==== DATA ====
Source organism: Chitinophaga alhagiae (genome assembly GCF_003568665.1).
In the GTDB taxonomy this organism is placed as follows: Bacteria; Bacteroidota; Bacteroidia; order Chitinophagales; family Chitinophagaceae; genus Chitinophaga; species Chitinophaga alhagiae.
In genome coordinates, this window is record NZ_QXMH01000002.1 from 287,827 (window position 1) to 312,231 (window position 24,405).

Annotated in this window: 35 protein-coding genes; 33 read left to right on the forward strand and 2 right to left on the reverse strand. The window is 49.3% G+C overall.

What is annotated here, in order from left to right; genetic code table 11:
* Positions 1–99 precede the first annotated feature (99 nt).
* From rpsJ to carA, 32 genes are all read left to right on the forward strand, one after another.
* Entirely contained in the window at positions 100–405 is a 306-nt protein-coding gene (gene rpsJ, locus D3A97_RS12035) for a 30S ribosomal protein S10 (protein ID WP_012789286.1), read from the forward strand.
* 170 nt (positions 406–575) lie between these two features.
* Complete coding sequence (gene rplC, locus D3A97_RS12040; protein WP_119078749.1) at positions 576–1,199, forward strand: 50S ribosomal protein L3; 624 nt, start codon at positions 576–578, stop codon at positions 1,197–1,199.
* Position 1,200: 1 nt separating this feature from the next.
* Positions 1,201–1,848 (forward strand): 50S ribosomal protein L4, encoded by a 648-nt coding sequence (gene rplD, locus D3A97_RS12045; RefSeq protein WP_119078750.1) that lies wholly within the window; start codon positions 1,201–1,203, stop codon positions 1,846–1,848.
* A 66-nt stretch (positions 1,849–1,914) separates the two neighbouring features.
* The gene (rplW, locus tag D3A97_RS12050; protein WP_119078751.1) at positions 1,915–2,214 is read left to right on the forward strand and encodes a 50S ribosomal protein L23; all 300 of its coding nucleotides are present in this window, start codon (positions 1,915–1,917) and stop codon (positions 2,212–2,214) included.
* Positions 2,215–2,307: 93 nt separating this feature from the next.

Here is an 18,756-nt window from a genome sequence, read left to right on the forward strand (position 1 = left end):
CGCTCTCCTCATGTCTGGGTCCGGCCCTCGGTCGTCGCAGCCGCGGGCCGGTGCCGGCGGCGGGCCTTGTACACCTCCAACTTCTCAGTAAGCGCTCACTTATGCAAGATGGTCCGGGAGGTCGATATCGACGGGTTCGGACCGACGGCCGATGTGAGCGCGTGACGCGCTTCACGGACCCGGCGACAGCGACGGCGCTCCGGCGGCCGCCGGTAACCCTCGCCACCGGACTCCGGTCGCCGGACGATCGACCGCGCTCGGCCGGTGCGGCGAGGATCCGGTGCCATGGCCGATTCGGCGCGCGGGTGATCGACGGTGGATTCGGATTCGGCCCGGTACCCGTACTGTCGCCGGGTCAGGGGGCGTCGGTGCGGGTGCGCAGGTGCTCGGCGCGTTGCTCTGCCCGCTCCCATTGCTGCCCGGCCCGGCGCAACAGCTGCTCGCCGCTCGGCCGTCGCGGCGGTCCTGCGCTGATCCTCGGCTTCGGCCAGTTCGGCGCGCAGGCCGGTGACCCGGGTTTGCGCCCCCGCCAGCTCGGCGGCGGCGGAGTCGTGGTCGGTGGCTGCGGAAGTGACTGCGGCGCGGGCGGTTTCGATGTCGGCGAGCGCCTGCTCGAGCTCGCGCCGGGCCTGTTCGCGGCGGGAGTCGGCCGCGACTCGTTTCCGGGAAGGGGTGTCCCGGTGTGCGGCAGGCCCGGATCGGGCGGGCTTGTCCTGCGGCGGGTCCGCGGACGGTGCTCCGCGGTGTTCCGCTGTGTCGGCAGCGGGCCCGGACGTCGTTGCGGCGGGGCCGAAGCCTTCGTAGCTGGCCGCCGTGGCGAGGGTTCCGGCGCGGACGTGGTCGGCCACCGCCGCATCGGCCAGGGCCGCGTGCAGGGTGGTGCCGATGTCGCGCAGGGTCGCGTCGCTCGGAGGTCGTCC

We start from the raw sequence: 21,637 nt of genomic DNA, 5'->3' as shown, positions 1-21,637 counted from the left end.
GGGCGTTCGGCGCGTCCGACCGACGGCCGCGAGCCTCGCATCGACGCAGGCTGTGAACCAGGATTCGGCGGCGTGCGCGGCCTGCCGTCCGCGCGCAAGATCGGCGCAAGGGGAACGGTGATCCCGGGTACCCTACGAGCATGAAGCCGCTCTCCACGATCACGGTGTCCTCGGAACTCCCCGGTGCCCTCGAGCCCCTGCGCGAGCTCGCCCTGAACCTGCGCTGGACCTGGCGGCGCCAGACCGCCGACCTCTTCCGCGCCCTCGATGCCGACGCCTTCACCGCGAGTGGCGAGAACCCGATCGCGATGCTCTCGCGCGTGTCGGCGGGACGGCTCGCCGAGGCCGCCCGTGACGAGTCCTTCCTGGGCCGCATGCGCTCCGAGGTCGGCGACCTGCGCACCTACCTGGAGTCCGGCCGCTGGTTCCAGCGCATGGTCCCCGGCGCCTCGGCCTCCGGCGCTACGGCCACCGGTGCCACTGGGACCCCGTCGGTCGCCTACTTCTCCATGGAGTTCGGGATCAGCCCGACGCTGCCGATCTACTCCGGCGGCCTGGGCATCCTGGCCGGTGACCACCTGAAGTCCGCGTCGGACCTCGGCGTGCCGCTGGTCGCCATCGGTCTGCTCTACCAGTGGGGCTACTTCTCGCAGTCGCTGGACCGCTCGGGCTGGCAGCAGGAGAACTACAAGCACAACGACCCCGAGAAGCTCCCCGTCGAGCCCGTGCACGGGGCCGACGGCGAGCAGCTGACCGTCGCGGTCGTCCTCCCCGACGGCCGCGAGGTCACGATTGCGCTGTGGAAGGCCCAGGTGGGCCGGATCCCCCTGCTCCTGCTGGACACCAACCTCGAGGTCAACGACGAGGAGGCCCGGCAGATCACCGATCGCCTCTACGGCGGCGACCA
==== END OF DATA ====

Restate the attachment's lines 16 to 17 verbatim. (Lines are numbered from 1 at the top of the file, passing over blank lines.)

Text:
Here is an 18,756-nt window from a genome sequence, read left to right on the forward strand (position 1 = left end):
CGCTCTCCTCATGTCTGGGTCCGGCCCTCGGTCGTCGCAGCCGCGGGCCGGTGCCGGCGGCGGGCCTTGTACACCTCCAACTTCTCAGTAAGCGCTCACTTATGCAAGATGGTCCGGGAGGTCGATATCGACGGGTTCGGACCGACGGCCGATGTGAGCGCGTGACGCGCTTCACGGACCCGGCGACAGCGACGGCGCTCCGGCGGCCGCCGGTAACCCTCGCCACCGGACTCCGGTCGCCGGACGATCGACCGCGCTCGGCCGGTGCGGCGAGGATCCGGTGCCATGGCCGATTCGGCGCGCGGGTGATCGACGGTGGATTCGGATTCGGCCCGGTACCCGTACTGTCGCCGGGTCAGGGGGCGTCGGTGCGGGTGCGCAGGTGCTCGGCGCGTTGCTCTGCCCGCTCCCATTGCTGCCCGGCCCGGCGCAACAGCTGCTCGCCGCTCGGCCGTCGCGGCGGTCCTGCGCTGATCCTCGGCTTCGGCCAGTTCGGCGCGCAGGCCGGTGACCCGGGTTTGCGCCCCCGCCAGCTCGGCGGCGGCGGAGTCGTGGTCGGTGGCTGCGGAAGTGACTGCGGCGCGGGCGGTTTCGATGTCGGCGAGCGCCTGCTCGAGCTCGCGCCGGGCCTGTTCGCGGCGGGAGTCGGCCGCGACTCGTTTCCGGGAAGGGGTGTCCCGGTGTGCGGCAGGCCCGGATCGGGCGGGCTTGTCCTGCGGCGGGTCCGCGGACGGTGCTCCGCGGTGTTCCGCTGTGTCGGCAGCGGGCCCGGACGTCGTTGCGGCGGGGCCGAAGCCTTCGTAGCTGGCCGCCGTGGCGAGGGTTCCGGCGCGGACGTGGTCGGCCACCGCCGCATCGGCCAGGGCCGCGTGCAGGGTGGTGCCGATGTCGCGCAGGGTCGCGTCGCTCGGAGGTCGTCC